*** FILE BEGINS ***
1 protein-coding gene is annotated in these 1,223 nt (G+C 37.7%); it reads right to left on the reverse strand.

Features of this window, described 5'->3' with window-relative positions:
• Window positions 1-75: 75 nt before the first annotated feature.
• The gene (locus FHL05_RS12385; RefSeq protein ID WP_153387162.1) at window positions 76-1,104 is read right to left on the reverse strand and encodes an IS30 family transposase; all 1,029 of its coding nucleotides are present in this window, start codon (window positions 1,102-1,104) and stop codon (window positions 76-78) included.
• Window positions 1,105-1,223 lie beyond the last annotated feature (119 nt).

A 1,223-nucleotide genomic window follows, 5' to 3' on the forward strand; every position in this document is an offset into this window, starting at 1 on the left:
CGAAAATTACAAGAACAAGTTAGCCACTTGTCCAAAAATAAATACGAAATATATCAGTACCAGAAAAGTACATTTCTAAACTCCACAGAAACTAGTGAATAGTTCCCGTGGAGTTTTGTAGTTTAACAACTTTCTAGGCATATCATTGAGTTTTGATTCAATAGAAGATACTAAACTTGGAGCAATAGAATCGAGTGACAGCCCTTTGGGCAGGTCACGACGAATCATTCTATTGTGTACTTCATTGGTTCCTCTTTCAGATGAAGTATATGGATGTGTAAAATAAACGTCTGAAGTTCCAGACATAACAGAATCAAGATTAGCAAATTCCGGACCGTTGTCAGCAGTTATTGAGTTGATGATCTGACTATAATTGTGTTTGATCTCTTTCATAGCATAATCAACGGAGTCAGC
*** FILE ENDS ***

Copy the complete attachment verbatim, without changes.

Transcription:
1 protein-coding gene is annotated in these 1,223 nt (G+C 37.7%); it reads right to left on the reverse strand.

Features of this window, described 5'->3' with window-relative positions:
• Window positions 1-75: 75 nt before the first annotated feature.
• The gene (locus FHL05_RS12385; RefSeq protein ID WP_153387162.1) at window positions 76-1,104 is read right to left on the reverse strand and encodes an IS30 family transposase; all 1,029 of its coding nucleotides are present in this window, start codon (window positions 1,102-1,104) and stop codon (window positions 76-78) included.
• Window positions 1,105-1,223 lie beyond the last annotated feature (119 nt).

A 1,223-nucleotide genomic window follows, 5' to 3' on the forward strand; every position in this document is an offset into this window, starting at 1 on the left:
CGAAAATTACAAGAACAAGTTAGCCACTTGTCCAAAAATAAATACGAAATATATCAGTACCAGAAAAGTACATTTCTAAACTCCACAGAAACTAGTGAATAGTTCCCGTGGAGTTTTGTAGTTTAACAACTTTCTAGGCATATCATTGAGTTTTGATTCAATAGAAGATACTAAACTTGGAGCAATAGAATCGAGTGACAGCCCTTTGGGCAGGTCACGACGAATCATTCTATTGTGTACTTCATTGGTTCCTCTTTCAGATGAAGTATATGGATGTGTAAAATAAACGTCTGAAGTTCCAGACATAACAGAATCAAGATTAGCAAATTCCGGACCGTTGTCAGCAGTTATTGAGTTGATGATCTGACTATAATTGTGTTTGATCTCTTTCATAGCATAATCAACGGAGTCAGC